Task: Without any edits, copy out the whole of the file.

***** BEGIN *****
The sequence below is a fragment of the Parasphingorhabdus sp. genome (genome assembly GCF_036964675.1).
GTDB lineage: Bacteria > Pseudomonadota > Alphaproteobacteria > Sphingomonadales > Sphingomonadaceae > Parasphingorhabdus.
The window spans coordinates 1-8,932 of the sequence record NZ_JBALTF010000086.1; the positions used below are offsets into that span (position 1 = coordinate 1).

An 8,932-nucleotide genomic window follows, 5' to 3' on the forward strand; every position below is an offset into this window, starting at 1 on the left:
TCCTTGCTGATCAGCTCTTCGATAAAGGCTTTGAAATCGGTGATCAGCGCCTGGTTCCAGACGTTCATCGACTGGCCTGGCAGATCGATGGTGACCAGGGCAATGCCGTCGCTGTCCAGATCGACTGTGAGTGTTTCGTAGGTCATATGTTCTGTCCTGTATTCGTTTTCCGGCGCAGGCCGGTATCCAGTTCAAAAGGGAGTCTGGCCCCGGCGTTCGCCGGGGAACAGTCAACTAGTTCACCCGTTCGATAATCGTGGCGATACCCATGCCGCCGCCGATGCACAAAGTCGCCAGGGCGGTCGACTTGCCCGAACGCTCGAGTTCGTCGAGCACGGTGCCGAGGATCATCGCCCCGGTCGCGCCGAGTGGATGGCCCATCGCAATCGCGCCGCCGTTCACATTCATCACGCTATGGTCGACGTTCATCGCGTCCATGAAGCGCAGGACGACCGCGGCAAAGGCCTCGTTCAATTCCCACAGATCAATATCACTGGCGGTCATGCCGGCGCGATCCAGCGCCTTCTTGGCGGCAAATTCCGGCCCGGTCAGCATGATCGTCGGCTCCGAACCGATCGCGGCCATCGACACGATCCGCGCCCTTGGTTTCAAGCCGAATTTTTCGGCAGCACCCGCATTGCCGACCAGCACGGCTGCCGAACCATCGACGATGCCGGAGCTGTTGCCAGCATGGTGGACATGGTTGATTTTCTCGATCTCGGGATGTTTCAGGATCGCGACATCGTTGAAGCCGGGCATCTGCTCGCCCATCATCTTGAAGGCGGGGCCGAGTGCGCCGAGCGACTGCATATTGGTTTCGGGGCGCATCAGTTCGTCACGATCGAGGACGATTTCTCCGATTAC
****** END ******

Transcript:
The sequence below is a fragment of the Parasphingorhabdus sp. genome (genome assembly GCF_036964675.1).
GTDB lineage: Bacteria > Pseudomonadota > Alphaproteobacteria > Sphingomonadales > Sphingomonadaceae > Parasphingorhabdus.
The window spans coordinates 1-8,932 of the sequence record NZ_JBALTF010000086.1; the positions used below are offsets into that span (position 1 = coordinate 1).

An 8,932-nucleotide genomic window follows, 5' to 3' on the forward strand; every position below is an offset into this window, starting at 1 on the left:
TCCTTGCTGATCAGCTCTTCGATAAAGGCTTTGAAATCGGTGATCAGCGCCTGGTTCCAGACGTTCATCGACTGGCCTGGCAGATCGATGGTGACCAGGGCAATGCCGTCGCTGTCCAGATCGACTGTGAGTGTTTCGTAGGTCATATGTTCTGTCCTGTATTCGTTTTCCGGCGCAGGCCGGTATCCAGTTCAAAAGGGAGTCTGGCCCCGGCGTTCGCCGGGGAACAGTCAACTAGTTCACCCGTTCGATAATCGTGGCGATACCCATGCCGCCGCCGATGCACAAAGTCGCCAGGGCGGTCGACTTGCCCGAACGCTCGAGTTCGTCGAGCACGGTGCCGAGGATCATCGCCCCGGTCGCGCCGAGTGGATGGCCCATCGCAATCGCGCCGCCGTTCACATTCATCACGCTATGGTCGACGTTCATCGCGTCCATGAAGCGCAGGACGACCGCGGCAAAGGCCTCGTTCAATTCCCACAGATCAATATCACTGGCGGTCATGCCGGCGCGATCCAGCGCCTTCTTGGCGGCAAATTCCGGCCCGGTCAGCATGATCGTCGGCTCCGAACCGATCGCGGCCATCGACACGATCCGCGCCCTTGGTTTCAAGCCGAATTTTTCGGCAGCACCCGCATTGCCGACCAGCACGGCTGCCGAACCATCGACGATGCCGGAGCTGTTGCCAGCATGGTGGACATGGTTGATTTTCTCGATCTCGGGATGTTTCAGGATCGCGACATCGTTGAAGCCGGGCATCTGCTCGCCCATCATCTTGAAGGCGGGGCCGAGTGCGCCGAGCGACTGCATATTGGTTTCGGGGCGCATCAGTTCGTCACGATCGAGGACGATTTCTCCGATTAC